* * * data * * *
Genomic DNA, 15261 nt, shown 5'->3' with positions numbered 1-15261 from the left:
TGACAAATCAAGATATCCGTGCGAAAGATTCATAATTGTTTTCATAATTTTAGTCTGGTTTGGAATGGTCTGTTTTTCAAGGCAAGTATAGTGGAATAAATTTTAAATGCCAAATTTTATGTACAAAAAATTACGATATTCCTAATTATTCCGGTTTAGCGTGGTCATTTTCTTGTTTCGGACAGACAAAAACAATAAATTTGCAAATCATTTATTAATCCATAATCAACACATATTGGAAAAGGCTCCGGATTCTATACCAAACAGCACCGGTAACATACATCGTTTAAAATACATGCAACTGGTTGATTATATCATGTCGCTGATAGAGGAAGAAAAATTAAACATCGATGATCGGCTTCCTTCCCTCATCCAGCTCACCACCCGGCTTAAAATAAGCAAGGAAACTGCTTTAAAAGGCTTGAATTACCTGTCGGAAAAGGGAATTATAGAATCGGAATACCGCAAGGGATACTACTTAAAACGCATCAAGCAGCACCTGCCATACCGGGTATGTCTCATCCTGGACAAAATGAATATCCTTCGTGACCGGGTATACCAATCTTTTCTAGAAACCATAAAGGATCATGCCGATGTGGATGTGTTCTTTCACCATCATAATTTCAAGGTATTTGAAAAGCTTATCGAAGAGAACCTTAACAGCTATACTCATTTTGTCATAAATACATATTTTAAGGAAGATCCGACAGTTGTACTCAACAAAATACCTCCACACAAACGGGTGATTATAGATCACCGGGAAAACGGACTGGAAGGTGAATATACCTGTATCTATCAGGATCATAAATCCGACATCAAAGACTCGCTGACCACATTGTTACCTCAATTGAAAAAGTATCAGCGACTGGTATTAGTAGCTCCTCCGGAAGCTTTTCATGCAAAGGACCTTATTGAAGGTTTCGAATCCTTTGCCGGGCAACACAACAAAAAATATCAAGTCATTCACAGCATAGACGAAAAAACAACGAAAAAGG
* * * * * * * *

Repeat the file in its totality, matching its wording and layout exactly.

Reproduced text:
Genomic DNA, 15261 nt, shown 5'->3' with positions numbered 1-15261 from the left:
TGACAAATCAAGATATCCGTGCGAAAGATTCATAATTGTTTTCATAATTTTAGTCTGGTTTGGAATGGTCTGTTTTTCAAGGCAAGTATAGTGGAATAAATTTTAAATGCCAAATTTTATGTACAAAAAATTACGATATTCCTAATTATTCCGGTTTAGCGTGGTCATTTTCTTGTTTCGGACAGACAAAAACAATAAATTTGCAAATCATTTATTAATCCATAATCAACACATATTGGAAAAGGCTCCGGATTCTATACCAAACAGCACCGGTAACATACATCGTTTAAAATACATGCAACTGGTTGATTATATCATGTCGCTGATAGAGGAAGAAAAATTAAACATCGATGATCGGCTTCCTTCCCTCATCCAGCTCACCACCCGGCTTAAAATAAGCAAGGAAACTGCTTTAAAAGGCTTGAATTACCTGTCGGAAAAGGGAATTATAGAATCGGAATACCGCAAGGGATACTACTTAAAACGCATCAAGCAGCACCTGCCATACCGGGTATGTCTCATCCTGGACAAAATGAATATCCTTCGTGACCGGGTATACCAATCTTTTCTAGAAACCATAAAGGATCATGCCGATGTGGATGTGTTCTTTCACCATCATAATTTCAAGGTATTTGAAAAGCTTATCGAAGAGAACCTTAACAGCTATACTCATTTTGTCATAAATACATATTTTAAGGAAGATCCGACAGTTGTACTCAACAAAATACCTCCACACAAACGGGTGATTATAGATCACCGGGAAAACGGACTGGAAGGTGAATATACCTGTATCTATCAGGATCATAAATCCGACATCAAAGACTCGCTGACCACATTGTTACCTCAATTGAAAAAGTATCAGCGACTGGTATTAGTAGCTCCTCCGGAAGCTTTTCATGCAAAGGACCTTATTGAAGGTTTCGAATCCTTTGCCGGGCAACACAACAAAAAATATCAAGTCATTCACAGCATAGACGAAAAAACAACGAAAAAGG